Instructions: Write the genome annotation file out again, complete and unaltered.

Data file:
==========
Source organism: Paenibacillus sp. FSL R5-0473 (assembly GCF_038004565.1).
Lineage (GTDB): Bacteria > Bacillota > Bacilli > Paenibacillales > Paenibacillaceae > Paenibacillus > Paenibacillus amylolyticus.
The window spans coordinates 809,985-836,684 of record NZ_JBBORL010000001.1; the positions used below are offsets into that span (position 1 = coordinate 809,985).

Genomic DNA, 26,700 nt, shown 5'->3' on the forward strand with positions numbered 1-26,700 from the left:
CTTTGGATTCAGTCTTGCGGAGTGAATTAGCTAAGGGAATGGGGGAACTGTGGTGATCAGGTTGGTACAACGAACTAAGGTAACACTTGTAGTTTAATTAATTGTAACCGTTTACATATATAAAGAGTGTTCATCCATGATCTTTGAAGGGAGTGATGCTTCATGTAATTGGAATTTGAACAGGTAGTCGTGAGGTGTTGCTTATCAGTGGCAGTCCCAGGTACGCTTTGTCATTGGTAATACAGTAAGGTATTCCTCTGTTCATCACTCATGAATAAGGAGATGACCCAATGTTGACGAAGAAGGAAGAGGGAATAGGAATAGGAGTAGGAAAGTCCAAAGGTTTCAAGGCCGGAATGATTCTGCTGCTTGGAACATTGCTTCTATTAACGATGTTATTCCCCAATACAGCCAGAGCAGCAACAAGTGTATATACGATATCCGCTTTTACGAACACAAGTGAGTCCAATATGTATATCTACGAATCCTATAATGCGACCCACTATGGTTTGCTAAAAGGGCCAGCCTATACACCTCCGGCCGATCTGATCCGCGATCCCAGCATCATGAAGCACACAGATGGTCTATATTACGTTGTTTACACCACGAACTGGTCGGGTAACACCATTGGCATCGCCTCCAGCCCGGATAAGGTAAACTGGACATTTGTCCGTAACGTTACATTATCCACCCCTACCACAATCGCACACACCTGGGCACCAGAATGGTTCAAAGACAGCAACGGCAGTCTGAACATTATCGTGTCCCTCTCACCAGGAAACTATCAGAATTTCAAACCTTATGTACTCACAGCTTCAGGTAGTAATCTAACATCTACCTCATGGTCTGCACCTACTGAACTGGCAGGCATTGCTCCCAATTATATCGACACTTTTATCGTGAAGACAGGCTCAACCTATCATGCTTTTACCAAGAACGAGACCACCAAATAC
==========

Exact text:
Source organism: Paenibacillus sp. FSL R5-0473 (assembly GCF_038004565.1).
Lineage (GTDB): Bacteria > Bacillota > Bacilli > Paenibacillales > Paenibacillaceae > Paenibacillus > Paenibacillus amylolyticus.
The window spans coordinates 809,985-836,684 of record NZ_JBBORL010000001.1; the positions used below are offsets into that span (position 1 = coordinate 809,985).

Genomic DNA, 26,700 nt, shown 5'->3' on the forward strand with positions numbered 1-26,700 from the left:
CTTTGGATTCAGTCTTGCGGAGTGAATTAGCTAAGGGAATGGGGGAACTGTGGTGATCAGGTTGGTACAACGAACTAAGGTAACACTTGTAGTTTAATTAATTGTAACCGTTTACATATATAAAGAGTGTTCATCCATGATCTTTGAAGGGAGTGATGCTTCATGTAATTGGAATTTGAACAGGTAGTCGTGAGGTGTTGCTTATCAGTGGCAGTCCCAGGTACGCTTTGTCATTGGTAATACAGTAAGGTATTCCTCTGTTCATCACTCATGAATAAGGAGATGACCCAATGTTGACGAAGAAGGAAGAGGGAATAGGAATAGGAGTAGGAAAGTCCAAAGGTTTCAAGGCCGGAATGATTCTGCTGCTTGGAACATTGCTTCTATTAACGATGTTATTCCCCAATACAGCCAGAGCAGCAACAAGTGTATATACGATATCCGCTTTTACGAACACAAGTGAGTCCAATATGTATATCTACGAATCCTATAATGCGACCCACTATGGTTTGCTAAAAGGGCCAGCCTATACACCTCCGGCCGATCTGATCCGCGATCCCAGCATCATGAAGCACACAGATGGTCTATATTACGTTGTTTACACCACGAACTGGTCGGGTAACACCATTGGCATCGCCTCCAGCCCGGATAAGGTAAACTGGACATTTGTCCGTAACGTTACATTATCCACCCCTACCACAATCGCACACACCTGGGCACCAGAATGGTTCAAAGACAGCAACGGCAGTCTGAACATTATCGTGTCCCTCTCACCAGGAAACTATCAGAATTTCAAACCTTATGTACTCACAGCTTCAGGTAGTAATCTAACATCTACCTCATGGTCTGCACCTACTGAACTGGCAGGCATTGCTCCCAATTATATCGACACTTTTATCGTGAAGACAGGCTCAACCTATCATGCTTTTACCAAGAACGAGACCACCAAATAC